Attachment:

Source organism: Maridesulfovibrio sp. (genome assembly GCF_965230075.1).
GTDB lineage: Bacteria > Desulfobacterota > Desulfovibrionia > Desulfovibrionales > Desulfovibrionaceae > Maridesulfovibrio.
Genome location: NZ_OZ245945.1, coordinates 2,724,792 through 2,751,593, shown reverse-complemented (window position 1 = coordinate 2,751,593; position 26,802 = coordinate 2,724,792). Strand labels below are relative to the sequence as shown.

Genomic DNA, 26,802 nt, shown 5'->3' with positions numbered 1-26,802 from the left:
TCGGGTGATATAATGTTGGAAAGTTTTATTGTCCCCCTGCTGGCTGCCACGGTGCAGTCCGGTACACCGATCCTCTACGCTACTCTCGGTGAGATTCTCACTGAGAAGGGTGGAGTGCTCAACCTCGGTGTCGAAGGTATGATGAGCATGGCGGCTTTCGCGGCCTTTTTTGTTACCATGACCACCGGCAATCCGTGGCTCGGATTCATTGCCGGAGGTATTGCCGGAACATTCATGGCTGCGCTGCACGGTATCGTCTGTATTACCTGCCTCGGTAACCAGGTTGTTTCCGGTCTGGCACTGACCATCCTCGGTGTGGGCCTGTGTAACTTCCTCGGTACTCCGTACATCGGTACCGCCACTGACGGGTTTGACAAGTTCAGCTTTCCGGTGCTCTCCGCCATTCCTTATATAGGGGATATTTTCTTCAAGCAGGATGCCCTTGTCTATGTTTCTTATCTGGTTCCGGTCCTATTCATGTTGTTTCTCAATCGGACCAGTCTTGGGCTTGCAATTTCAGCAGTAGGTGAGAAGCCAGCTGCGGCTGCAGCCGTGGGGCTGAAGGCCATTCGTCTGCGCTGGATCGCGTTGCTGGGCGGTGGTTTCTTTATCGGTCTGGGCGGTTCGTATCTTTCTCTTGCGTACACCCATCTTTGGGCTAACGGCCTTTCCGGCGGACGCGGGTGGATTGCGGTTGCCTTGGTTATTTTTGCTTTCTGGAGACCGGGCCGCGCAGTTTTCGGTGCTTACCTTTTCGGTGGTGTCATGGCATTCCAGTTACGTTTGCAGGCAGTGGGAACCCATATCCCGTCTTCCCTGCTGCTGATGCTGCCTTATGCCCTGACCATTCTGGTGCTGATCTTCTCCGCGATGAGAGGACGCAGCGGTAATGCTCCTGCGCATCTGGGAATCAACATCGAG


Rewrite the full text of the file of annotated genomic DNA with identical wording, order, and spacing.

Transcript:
Source organism: Maridesulfovibrio sp. (genome assembly GCF_965230075.1).
GTDB lineage: Bacteria > Desulfobacterota > Desulfovibrionia > Desulfovibrionales > Desulfovibrionaceae > Maridesulfovibrio.
Genome location: NZ_OZ245945.1, coordinates 2,724,792 through 2,751,593, shown reverse-complemented (window position 1 = coordinate 2,751,593; position 26,802 = coordinate 2,724,792). Strand labels below are relative to the sequence as shown.

Genomic DNA, 26,802 nt, shown 5'->3' with positions numbered 1-26,802 from the left:
TCGGGTGATATAATGTTGGAAAGTTTTATTGTCCCCCTGCTGGCTGCCACGGTGCAGTCCGGTACACCGATCCTCTACGCTACTCTCGGTGAGATTCTCACTGAGAAGGGTGGAGTGCTCAACCTCGGTGTCGAAGGTATGATGAGCATGGCGGCTTTCGCGGCCTTTTTTGTTACCATGACCACCGGCAATCCGTGGCTCGGATTCATTGCCGGAGGTATTGCCGGAACATTCATGGCTGCGCTGCACGGTATCGTCTGTATTACCTGCCTCGGTAACCAGGTTGTTTCCGGTCTGGCACTGACCATCCTCGGTGTGGGCCTGTGTAACTTCCTCGGTACTCCGTACATCGGTACCGCCACTGACGGGTTTGACAAGTTCAGCTTTCCGGTGCTCTCCGCCATTCCTTATATAGGGGATATTTTCTTCAAGCAGGATGCCCTTGTCTATGTTTCTTATCTGGTTCCGGTCCTATTCATGTTGTTTCTCAATCGGACCAGTCTTGGGCTTGCAATTTCAGCAGTAGGTGAGAAGCCAGCTGCGGCTGCAGCCGTGGGGCTGAAGGCCATTCGTCTGCGCTGGATCGCGTTGCTGGGCGGTGGTTTCTTTATCGGTCTGGGCGGTTCGTATCTTTCTCTTGCGTACACCCATCTTTGGGCTAACGGCCTTTCCGGCGGACGCGGGTGGATTGCGGTTGCCTTGGTTATTTTTGCTTTCTGGAGACCGGGCCGCGCAGTTTTCGGTGCTTACCTTTTCGGTGGTGTCATGGCATTCCAGTTACGTTTGCAGGCAGTGGGAACCCATATCCCGTCTTCCCTGCTGCTGATGCTGCCTTATGCCCTGACCATTCTGGTGCTGATCTTCTCCGCGATGAGAGGACGCAGCGGTAATGCTCCTGCGCATCTGGGAATCAACATCGAG